However, there has been some confusion over the requirements laid out in the Authorization Act, with the preliminary report appearing to claim the leading SD HLV candidate would not be able to fit into the affordability and schedule requirements outlined by lawmakers, due to being based around the 130mt configuration.

The actual requirement in the Authorization Act notes: “The vehicle must be able to initially lift 70-100 tons to LEO, and must be evolvable to 130 tons or more; The vehicle must be able to lift a MPCV (Orion); and the vehicle must be capable of serving as a backup system for supplying and supporting cargo and crew delivery requirements for the International Space Station (ISS) in the event such requirements are not met by available commercial or partner-supplied vehicles.

“The Act also directs NASA to begin development of the SLS vehicle ‘as soon as practicable after the date of the enactment’ of the NASA Authorization Act of 2010 and with the goal of achieving operational capability for the core elements not later than December 31, 2016.”

Per information gathered by numerous sources (L2), the Act’s language has now resulted in a more literal translation into an evolvable SD HLV, with the opening configuration satisfying the requirement of being ready for its manned debut in 2016.

Named as the Block 0 SD HLV SLS, the vehicle is based on two four segment SRB’s, three Shuttle SSME’s, a stock length ET (External Tank) based core – all very much in line with the current STS hardware – with Orion on top (no Upper Stage). Graphics of the vehicle – which are restricted from release at this time – show it to be very similar in appearance of the notional Jupiter 130 configuration.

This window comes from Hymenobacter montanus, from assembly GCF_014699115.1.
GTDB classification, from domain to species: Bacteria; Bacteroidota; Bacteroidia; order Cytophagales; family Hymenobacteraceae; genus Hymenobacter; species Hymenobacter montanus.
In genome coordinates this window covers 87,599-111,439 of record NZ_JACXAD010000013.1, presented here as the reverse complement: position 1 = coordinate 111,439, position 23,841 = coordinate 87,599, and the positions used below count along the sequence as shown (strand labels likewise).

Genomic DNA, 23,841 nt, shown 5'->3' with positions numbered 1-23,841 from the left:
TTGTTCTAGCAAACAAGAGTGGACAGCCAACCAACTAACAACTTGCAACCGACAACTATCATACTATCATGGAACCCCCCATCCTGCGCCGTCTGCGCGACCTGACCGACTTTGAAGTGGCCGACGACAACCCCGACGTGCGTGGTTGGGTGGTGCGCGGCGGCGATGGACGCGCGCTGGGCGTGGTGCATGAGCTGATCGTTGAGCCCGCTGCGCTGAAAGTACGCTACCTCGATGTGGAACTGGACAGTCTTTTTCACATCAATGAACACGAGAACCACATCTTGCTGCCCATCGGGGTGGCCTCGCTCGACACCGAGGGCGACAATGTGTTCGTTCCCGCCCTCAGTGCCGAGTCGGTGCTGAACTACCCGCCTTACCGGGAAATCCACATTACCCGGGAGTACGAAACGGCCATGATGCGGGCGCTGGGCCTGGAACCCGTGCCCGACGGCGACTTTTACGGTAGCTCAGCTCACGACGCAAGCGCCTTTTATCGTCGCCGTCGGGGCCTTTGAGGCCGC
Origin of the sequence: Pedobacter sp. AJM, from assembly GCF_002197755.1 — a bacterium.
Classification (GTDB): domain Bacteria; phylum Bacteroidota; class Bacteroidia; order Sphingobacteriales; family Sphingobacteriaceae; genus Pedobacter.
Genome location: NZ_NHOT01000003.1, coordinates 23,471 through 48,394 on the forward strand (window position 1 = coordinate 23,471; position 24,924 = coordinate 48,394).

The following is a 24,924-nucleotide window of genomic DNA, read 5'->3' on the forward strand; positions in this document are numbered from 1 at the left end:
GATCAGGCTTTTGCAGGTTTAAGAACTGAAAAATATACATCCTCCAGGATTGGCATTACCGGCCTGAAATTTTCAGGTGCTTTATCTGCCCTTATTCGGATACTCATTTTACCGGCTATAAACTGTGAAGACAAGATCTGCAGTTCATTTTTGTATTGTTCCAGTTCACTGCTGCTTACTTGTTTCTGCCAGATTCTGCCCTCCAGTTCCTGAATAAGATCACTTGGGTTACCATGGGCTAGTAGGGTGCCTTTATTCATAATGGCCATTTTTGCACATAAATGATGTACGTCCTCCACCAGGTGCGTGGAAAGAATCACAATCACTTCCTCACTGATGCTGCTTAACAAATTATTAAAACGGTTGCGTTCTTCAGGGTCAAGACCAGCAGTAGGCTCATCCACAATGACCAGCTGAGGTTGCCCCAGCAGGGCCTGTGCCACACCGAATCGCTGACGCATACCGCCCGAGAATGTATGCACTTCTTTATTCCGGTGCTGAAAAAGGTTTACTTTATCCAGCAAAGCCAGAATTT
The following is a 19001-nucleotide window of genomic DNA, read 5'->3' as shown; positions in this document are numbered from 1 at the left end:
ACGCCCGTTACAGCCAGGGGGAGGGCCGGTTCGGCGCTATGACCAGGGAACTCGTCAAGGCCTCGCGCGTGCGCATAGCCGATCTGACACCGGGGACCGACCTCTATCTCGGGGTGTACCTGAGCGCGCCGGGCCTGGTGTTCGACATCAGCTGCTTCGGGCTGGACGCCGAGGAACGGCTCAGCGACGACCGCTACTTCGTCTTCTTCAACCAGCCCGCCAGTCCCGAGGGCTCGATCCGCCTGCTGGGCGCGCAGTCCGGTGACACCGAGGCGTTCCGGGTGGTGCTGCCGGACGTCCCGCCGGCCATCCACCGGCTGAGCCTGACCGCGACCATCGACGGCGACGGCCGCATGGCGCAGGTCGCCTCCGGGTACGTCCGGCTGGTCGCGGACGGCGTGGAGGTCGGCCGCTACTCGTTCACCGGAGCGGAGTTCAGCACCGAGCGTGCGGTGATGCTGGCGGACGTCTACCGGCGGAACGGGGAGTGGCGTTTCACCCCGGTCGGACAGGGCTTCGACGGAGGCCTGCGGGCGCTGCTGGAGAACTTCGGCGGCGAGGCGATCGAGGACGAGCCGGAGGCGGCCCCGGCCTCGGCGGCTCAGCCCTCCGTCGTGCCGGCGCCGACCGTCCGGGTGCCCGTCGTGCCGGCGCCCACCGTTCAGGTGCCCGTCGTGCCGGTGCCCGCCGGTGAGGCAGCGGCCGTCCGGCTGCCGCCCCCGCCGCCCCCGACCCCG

This 70mt-capable vehicle would be launched from a Shuttle Mobile Launch Platform (MLP), utilizing Pad 39A, with three “test flights” already given a preliminary schedule. The evolved SD HLV would then utilize Pad 39B – which is currently being dismantled into a “clean pad” – as per requested under the Constellation Program plans.

The first test flight would occur around December, 2014, launching with a non functional Orion on top. The second test flight would occur one year later, this time with a fully functional Orion on top, but unmanned.

The third test flight would be targeted for December, 2016 – achieving the Act’s requirement on being ready to fly by the end of 2016, while sources note this schedule is deemed as “contingency heavy” – relating to lessons learned from the Constellation Program (CxP) slips to their internal schedule. A large – and honest – “lessons learned” presentation was also created by CxP recently (L2) – with an article to follow on its findings.

With the Block 0 achieving the Act’s main goal of providing support to the International Space Station (ISS), the configuration would then be evolved, on a schedule to be determined by NASA’s future missions – all the way up to a proposed 150mt vehicle, as NASA’s focus is placed on BEO (Beyond Earth Orbit) exploration in the next decade.

The Block 1 version of the SD HLV would sport five SSMEs, accompanied by two five segment PBAN steel-case SRBs, a stretched ET-derived core, but still without an Upper Stage. This vehicle would be capable of around 100mt.

The Block 2 evolution would retain Block 1′s configuration on the first stage, whilst debuting an Upper Stage powered by either three J-2X engines, or an air-start SSME – if available. This vehicle would be capable of around 130mt.